21. Studies Reporting Control of MRSA Using ASC & CP Chaix C, et al. JAMA 1999; 282:1745-51. Law MR, et al. Epidemiol Infect 1988; 101:623-629. Murray-Leisure KA, et al, ICHE 1990; 11:343-350. Nicolle LE, et al ICHE 1999; 20:202 -205. Cantey J, et al. SHEA. 2002; Abstract 36:49. Croyle K, et al, SHEA. 2002; Abstract 35:49. Kotilainen P, et al. Arch Intern Med 2001; 161:859-863. Nouer A, et al ICAAC 2002; K-97: 97. Horcajada J, et al ICAAC 2002:K-98. Gerard M, et al ICAAC 2002:K-99. Verhoef J, et al. Eur J Clin Micro Infect Dis 1999; 18:461-466. Cooper CL et al, ICHE 2002;23:483-484.

  22. Publications From Northern European Countries Reporting Control of MRSA To A Very Low Prevalence Using ASC & CP Verhoef J, et al. Eur J Clin Micro Infect Dis 1999; 18:461-466. Salmenlinna S, et al. Euro J Clin Micro & Infect Dis 2000; 19:101-107. Bager F. DANMAP 98. www.svs.dk/dk/z/Danmap%201998.pd 1999. Vriens MR, et al, ICHE 2002; 23:491-494.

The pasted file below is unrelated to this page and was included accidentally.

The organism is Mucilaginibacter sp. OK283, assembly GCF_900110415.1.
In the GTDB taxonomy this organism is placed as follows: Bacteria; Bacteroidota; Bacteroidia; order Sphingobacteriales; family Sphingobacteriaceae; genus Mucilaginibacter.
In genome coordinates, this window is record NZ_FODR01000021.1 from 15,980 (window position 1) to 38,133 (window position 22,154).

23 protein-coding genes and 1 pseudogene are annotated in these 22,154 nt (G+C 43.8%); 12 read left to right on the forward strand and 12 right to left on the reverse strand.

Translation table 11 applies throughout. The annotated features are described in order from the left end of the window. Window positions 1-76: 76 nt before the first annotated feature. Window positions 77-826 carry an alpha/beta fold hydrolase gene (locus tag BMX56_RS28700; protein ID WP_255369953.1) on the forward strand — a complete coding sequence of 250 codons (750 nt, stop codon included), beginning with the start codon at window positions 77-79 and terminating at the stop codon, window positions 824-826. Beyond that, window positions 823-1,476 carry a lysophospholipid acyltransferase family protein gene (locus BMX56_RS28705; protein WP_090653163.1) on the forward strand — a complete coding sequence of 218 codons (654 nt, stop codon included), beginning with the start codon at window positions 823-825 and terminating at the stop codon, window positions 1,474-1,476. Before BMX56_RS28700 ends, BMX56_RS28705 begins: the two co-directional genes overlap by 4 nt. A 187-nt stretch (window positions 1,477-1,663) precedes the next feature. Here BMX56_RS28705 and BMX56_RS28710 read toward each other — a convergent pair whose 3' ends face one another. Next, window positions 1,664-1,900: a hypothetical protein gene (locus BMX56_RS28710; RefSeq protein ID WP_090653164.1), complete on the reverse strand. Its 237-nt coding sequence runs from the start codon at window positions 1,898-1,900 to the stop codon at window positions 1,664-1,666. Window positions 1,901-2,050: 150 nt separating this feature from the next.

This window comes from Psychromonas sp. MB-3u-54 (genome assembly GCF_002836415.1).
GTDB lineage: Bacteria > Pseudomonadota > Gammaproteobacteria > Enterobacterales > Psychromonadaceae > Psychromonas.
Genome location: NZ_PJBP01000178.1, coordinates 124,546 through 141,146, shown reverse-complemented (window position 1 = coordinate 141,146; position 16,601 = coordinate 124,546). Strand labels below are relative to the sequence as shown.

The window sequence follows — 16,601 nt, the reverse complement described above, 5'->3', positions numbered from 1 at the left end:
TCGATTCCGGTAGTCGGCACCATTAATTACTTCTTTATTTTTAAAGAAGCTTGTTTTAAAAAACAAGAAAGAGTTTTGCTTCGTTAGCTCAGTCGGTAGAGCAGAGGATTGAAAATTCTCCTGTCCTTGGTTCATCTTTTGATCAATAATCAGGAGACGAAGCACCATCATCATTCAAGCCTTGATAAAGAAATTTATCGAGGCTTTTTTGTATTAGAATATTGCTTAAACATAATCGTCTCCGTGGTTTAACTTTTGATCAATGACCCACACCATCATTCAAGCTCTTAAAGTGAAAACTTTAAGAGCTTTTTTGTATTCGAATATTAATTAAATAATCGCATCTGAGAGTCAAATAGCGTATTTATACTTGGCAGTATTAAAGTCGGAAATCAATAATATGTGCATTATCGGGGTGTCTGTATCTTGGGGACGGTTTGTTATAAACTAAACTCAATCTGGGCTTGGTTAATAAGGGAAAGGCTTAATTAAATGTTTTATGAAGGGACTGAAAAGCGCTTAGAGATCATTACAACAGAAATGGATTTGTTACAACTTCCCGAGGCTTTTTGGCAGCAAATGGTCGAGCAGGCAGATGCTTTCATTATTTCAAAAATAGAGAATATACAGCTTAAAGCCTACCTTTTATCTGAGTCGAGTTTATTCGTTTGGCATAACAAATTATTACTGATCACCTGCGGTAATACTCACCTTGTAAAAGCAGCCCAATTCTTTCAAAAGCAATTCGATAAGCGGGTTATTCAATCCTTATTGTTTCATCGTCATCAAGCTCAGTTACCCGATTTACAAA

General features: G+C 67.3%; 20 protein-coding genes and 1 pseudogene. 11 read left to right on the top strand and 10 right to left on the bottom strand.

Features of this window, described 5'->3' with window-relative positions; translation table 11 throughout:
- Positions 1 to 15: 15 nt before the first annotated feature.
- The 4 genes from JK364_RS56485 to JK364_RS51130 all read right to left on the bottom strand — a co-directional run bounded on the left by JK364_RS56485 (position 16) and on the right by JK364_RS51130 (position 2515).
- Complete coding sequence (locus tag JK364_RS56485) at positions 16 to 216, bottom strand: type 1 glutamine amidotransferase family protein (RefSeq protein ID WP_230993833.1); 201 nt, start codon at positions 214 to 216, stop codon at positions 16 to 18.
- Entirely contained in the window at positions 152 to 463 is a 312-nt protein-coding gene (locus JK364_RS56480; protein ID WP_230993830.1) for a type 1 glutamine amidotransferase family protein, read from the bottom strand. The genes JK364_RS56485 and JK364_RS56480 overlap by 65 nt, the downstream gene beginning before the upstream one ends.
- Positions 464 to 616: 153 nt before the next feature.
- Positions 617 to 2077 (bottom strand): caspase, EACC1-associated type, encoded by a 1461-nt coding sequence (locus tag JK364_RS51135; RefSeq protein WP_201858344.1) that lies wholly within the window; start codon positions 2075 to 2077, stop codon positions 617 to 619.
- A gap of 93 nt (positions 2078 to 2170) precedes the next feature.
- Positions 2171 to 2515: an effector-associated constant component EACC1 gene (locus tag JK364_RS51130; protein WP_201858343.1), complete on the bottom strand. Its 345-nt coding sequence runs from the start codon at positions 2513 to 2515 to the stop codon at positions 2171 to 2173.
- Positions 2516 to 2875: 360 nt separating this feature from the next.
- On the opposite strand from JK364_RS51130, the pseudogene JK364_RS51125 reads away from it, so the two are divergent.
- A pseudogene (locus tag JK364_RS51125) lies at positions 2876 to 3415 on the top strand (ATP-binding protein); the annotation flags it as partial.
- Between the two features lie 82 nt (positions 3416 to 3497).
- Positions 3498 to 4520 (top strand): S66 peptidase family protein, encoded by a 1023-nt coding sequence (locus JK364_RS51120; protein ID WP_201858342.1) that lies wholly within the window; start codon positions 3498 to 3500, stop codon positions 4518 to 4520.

23. 100% 90% 80% Penicillin 70% 60% Tetracycline 50% Methicillin 40% Fusidic Acid Gentamicin Ciprofloxacin 30% 20% 10% Erythromycin 0% 60 61 62 63 64 65 66 67 68 69 70 71 72 73 74 75 76 77 78 79 80 81 82 83 84 85 86 87 88 89 90 91 92 93 94 95 96 Antimicrobial Resistance Surveillance in Staphylococcus aureus blood isolates, Denmark, 1960-1995 Staphylococcus aureus Antimicrobial Resistance Year Source: DANMAP Report, 1997.

  24. HaleyRW et al, JID 1995;171:614-624.

  25. Percentage of Nosocomial Enterococci Reported as Resistant to Vancomycin, by Year *National Nosocomial Infections Surveillance (NNIS) System Data, 1989-1999.

  26. Byers KE et al. ICHE 2001;22:140-7.

  27. Follow-up After Control of VRE in ICU Reaching 100% Prevalence Early in Outbreak Prevalence rapidlydecreased to 0%. No VRE isolated from any patient in the ICU during the next year despite weekly cultures of all patients at risk and the lack of an antibiotic control program. This suggests a low frequency of de novo mutation to vancomycin resistance despite prolonged hospital stay and frequent antibiotic therapy.

  28. Relationship Between Antibiotic Therapy and Development of VRE Culture Positivity “Antibiotics alone will not select for VRE if resistant bacteria are not already present or if a patient does not come into contact with them.” Murray BE. NEJM 2000;342:710-721.